It is pretty clear now, though, what he intends to say because he gave me a broad outline of its contents in an interview on Monday. Mr Cameron said that he is strongly in favour of Britain’s continued membership of the EU but that he is unhappy with many of the current terms of that membership. So he wants to negotiate a “new settlement” which the British people could be “more comfortable with” and then he would seek the “full-hearted consent” of the people for that settlement. He didn’t actually say that this would be through a referendum, but most people have taken him to mean that.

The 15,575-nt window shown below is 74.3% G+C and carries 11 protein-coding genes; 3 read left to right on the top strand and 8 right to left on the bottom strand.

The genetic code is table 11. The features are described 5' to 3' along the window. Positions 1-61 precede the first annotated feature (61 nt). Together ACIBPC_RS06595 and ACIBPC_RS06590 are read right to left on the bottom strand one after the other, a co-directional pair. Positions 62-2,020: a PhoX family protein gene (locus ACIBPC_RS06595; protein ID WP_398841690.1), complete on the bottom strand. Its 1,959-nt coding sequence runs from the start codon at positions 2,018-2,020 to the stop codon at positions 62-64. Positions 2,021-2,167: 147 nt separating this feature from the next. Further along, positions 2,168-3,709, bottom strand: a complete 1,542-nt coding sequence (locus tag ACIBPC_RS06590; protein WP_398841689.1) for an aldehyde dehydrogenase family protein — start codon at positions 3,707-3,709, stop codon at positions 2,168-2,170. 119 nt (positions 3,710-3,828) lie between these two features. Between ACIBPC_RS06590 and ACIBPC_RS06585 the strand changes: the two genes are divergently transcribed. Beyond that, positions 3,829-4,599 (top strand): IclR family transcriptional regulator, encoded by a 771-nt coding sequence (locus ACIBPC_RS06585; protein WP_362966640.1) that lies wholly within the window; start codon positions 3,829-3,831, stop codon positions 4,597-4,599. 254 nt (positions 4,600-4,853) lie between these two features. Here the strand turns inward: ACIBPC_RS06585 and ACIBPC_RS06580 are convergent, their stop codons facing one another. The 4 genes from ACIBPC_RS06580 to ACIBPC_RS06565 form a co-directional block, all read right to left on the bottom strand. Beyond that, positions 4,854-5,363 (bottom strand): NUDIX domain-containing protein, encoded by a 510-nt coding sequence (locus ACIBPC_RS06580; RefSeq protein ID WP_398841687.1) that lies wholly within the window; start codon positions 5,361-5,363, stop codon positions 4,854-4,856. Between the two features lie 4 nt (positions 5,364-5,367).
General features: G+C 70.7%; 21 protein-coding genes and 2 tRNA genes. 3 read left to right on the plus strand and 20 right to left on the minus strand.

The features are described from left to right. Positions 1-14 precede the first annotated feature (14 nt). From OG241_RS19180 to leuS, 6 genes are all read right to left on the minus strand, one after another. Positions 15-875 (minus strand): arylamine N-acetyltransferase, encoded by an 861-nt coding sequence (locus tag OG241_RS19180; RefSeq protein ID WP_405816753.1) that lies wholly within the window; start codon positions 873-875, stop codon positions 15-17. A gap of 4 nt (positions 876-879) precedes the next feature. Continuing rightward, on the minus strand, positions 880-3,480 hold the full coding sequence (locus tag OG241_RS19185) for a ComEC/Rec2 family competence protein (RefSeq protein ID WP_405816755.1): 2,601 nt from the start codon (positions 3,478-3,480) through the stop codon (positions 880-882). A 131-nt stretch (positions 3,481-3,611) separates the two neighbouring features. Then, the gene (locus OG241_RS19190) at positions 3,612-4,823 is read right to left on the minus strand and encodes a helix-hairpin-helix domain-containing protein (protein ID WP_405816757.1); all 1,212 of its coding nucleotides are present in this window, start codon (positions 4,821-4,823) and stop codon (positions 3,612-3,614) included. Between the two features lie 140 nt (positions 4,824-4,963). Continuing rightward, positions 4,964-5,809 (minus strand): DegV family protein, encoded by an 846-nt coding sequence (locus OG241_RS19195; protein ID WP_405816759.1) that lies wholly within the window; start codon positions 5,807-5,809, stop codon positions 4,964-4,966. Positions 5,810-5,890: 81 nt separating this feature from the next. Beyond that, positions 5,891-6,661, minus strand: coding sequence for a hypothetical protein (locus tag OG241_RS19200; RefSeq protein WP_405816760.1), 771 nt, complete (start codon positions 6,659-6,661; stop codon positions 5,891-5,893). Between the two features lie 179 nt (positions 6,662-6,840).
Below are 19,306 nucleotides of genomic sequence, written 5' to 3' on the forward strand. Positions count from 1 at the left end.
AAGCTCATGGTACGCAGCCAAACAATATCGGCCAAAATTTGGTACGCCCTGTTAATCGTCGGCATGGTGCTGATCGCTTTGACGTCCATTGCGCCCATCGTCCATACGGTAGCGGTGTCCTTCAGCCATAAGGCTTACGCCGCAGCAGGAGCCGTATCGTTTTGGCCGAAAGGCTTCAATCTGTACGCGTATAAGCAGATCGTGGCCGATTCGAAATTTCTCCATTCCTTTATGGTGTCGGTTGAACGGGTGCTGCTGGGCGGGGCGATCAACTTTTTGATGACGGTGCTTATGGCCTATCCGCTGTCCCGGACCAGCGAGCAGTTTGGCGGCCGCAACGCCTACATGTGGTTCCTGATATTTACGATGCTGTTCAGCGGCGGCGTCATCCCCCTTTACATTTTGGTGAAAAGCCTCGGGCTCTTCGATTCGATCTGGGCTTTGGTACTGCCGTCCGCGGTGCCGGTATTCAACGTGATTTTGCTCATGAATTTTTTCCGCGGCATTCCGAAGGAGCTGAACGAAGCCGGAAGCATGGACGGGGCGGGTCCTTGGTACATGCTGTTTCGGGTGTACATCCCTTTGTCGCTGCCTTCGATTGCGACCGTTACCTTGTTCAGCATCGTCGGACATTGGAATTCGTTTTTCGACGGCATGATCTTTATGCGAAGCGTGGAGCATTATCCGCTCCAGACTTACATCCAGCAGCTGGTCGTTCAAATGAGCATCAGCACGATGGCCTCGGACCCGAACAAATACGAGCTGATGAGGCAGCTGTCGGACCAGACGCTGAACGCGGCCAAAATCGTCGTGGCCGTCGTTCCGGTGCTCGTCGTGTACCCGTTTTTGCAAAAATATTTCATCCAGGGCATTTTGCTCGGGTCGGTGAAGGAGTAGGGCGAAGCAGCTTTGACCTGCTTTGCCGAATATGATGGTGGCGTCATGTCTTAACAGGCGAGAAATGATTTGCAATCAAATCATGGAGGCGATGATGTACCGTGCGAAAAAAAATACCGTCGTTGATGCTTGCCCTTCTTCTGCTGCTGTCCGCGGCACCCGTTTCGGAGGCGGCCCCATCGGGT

He also said that there was now an ideal opportunity for engaging in this renegotiation because change was afoot anyway. The crisis in the eurozone was “driving a process of change”, requiring those countries inside the eurozone to integrate more of their policies. This would change the whole nature of the EU. Since Britain was not going to join the euro (at least not under his premiership), new arrangements would have to be negotiated anyway. But this was also the reason why he said it would be wrong to have an ‘in/out’ referendum now: the EU was on the verge of major change so there was no point in any referendum before those changes took place.